More than two million Americans visited Mexico in the first half of the year, 11 percent more than were recorded in the same period of 2011. The fact that Mexico is the top U.S. tourist destination may be one reason for enrolling in the Many Faces of Mexico, a three-credit course at Central Lakes College that explores cultural, historical, and social realities that form contemporary Mexico. If you’re planning to spend any time there and really want to appreciate the culture it makes sense to improve the experience.
North of the border, Hispanics or Latinos constitute 16.3 percent of the total U.S. population, or 50.5 million people.
Jan Kurtz of Central Lakes College has been a cheerleader for the Spanish culture for more than 25 years. “We offer a great curriculum of very timely material,” said Kurtz, a Spanish and Latin American Studies instructor at CLC, who has enhanced the course by collaboration with the author of the text used to teach the class.
“The feedback we get from those who’ve taken the course is nearly unanimous in that the students find it invaluable.”
The course has usually filled to its capacity, which this fall is 34. Kurtz was on sabbatical last year and wants it known that she is back teaching the class Monday, Wednesday, and Friday at 9 a.m. and Tuesday and Thursday at 11:30 a.m. on the Brainerd campus.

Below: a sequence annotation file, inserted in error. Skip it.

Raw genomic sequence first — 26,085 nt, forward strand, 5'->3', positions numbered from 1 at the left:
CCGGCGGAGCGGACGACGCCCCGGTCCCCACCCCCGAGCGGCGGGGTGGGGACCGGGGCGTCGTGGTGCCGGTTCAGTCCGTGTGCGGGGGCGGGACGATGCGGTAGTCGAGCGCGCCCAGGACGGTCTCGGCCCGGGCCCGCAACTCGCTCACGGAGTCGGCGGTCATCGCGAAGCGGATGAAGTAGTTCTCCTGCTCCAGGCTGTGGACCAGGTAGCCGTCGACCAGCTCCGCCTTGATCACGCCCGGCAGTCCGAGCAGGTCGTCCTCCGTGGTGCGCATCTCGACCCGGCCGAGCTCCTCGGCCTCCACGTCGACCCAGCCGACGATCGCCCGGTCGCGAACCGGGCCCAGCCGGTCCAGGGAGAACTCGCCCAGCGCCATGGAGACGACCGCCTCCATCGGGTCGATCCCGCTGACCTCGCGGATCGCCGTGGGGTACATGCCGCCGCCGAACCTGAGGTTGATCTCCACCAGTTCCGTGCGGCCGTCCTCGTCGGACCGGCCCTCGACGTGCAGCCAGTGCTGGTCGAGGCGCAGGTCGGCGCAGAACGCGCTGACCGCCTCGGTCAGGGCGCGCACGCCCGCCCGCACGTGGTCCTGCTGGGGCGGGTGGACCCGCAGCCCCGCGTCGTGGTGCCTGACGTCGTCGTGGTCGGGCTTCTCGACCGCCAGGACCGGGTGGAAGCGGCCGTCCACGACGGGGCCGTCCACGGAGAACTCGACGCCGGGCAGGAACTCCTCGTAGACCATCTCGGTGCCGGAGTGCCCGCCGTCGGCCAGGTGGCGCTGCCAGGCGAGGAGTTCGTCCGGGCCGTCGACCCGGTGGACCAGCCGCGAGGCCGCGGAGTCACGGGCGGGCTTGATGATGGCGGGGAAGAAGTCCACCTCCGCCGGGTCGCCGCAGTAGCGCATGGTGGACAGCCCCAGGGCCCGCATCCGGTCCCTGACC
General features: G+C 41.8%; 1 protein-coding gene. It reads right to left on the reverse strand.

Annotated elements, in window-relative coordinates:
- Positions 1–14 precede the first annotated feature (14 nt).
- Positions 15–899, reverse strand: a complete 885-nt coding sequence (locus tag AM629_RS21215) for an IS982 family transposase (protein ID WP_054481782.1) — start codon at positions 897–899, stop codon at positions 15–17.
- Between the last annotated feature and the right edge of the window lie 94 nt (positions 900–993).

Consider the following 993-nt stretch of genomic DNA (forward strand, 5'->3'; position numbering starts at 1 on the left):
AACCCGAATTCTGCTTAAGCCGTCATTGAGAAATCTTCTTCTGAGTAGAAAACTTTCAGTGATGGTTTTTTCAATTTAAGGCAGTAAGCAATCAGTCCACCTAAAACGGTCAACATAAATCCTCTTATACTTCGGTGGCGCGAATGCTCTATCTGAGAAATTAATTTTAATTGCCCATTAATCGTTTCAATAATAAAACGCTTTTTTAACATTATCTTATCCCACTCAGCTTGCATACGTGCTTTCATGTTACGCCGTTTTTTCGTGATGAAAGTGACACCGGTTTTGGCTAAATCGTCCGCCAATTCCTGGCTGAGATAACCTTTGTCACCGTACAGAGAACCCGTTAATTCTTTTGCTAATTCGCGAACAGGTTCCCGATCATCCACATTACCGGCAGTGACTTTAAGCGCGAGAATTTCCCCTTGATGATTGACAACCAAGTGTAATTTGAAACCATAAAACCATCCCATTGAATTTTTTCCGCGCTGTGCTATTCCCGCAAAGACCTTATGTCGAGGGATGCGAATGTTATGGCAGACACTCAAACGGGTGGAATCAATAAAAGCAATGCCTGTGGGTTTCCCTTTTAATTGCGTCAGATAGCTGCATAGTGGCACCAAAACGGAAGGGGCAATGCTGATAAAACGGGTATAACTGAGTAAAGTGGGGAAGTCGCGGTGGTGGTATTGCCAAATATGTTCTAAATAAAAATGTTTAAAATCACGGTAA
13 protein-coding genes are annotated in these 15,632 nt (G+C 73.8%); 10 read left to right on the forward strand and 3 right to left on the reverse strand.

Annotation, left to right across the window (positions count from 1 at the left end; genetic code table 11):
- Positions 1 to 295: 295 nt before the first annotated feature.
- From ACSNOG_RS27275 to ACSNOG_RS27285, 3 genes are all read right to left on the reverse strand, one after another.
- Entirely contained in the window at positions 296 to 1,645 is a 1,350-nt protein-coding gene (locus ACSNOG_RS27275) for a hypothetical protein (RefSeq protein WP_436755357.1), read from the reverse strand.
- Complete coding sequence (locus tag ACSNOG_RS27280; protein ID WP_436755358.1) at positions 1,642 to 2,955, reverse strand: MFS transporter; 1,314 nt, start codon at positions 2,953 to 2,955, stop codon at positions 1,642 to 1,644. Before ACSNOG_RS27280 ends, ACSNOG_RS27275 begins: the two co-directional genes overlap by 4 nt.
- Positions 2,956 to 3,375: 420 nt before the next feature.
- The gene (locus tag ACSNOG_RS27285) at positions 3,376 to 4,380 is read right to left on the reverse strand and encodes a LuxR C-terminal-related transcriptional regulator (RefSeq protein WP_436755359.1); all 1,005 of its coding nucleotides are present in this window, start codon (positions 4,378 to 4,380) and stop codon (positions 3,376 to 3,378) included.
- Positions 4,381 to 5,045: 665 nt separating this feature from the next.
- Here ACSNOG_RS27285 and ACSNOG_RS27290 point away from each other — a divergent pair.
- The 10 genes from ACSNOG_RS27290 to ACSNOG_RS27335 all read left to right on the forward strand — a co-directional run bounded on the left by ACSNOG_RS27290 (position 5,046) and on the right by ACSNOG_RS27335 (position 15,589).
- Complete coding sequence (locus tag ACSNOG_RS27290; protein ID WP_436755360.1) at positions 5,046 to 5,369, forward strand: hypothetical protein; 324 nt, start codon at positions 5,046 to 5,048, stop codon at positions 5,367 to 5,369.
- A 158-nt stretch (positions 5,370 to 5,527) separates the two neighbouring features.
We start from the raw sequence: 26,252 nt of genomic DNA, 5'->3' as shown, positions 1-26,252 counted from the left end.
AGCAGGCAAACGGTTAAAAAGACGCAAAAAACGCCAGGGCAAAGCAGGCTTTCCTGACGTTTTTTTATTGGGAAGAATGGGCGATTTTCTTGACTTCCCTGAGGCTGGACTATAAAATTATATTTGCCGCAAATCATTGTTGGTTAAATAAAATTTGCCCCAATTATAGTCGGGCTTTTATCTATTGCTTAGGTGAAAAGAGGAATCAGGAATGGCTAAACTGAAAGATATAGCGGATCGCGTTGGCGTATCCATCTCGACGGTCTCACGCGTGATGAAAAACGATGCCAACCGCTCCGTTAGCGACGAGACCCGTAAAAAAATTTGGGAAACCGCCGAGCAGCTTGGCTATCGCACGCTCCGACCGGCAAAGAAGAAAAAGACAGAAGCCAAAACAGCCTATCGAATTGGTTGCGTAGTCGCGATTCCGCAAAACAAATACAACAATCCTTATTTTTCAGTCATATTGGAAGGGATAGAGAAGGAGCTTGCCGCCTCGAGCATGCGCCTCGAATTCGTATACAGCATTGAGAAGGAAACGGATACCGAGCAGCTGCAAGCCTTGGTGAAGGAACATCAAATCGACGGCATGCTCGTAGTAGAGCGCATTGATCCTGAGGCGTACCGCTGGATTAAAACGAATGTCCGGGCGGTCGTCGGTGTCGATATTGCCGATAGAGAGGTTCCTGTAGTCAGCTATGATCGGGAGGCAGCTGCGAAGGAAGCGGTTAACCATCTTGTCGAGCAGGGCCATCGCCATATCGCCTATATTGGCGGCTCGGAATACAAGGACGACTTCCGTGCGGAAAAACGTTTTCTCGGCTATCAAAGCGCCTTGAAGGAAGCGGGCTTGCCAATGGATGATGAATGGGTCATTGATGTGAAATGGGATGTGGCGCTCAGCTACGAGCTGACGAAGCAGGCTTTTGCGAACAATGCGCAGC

She describes the course as “interactive, updated…a double dipper that takes you from the Mayan civilization to the Major League.” She notes that 20 percent of Major League Baseball players are Latinos.
Taught in English, the course involves small-group and paired activities, personal journals, and web searches to explore pre-Spanish Mexico via the Aztecs, Olmecs, Toltecs, Mayas, and other civilizations.
The historic underpinning moves right into Minnesota in the present, covering topics of art, music, bilingualism, immigration and politics. For degree-track students, the course has transferred credits for history, culture, anthropology, and Spanish majors and minors.
When Kurtz was 15 she went to Mexico and stayed with a Mexican family. It was this trip where she learned so much about the Spanish culture and it became her passion. After high school, Kurtz attended Hamline University and majored in Spanish. She did her junior semester abroad in Seville, Spain.
Kurtz feels the Many Faces of Mexico class is more relevant now, due to debates over immigration, English-only, voter ID, driver’s licenses, and deportation. “Spanish has unofficially become the second language of the U.S., and Latinos are the largest minority,” she said.
“We live in a multicultural world,” she said. The goal is a better understanding of today’s economic, political, and sociological interrelationship between the U.S. and Mexico. “What future will we forge between these two neighbors?” Kurtz asked.
Students studying law enforcement, nursing, social services, and education – “pretty much everyone can gain from this class,” Kurtz said.
For information, e-mail firstname.lastname@example.org or register for SPAN2420 via the web site www.clcmn.edu
The fall term starts Aug. 27.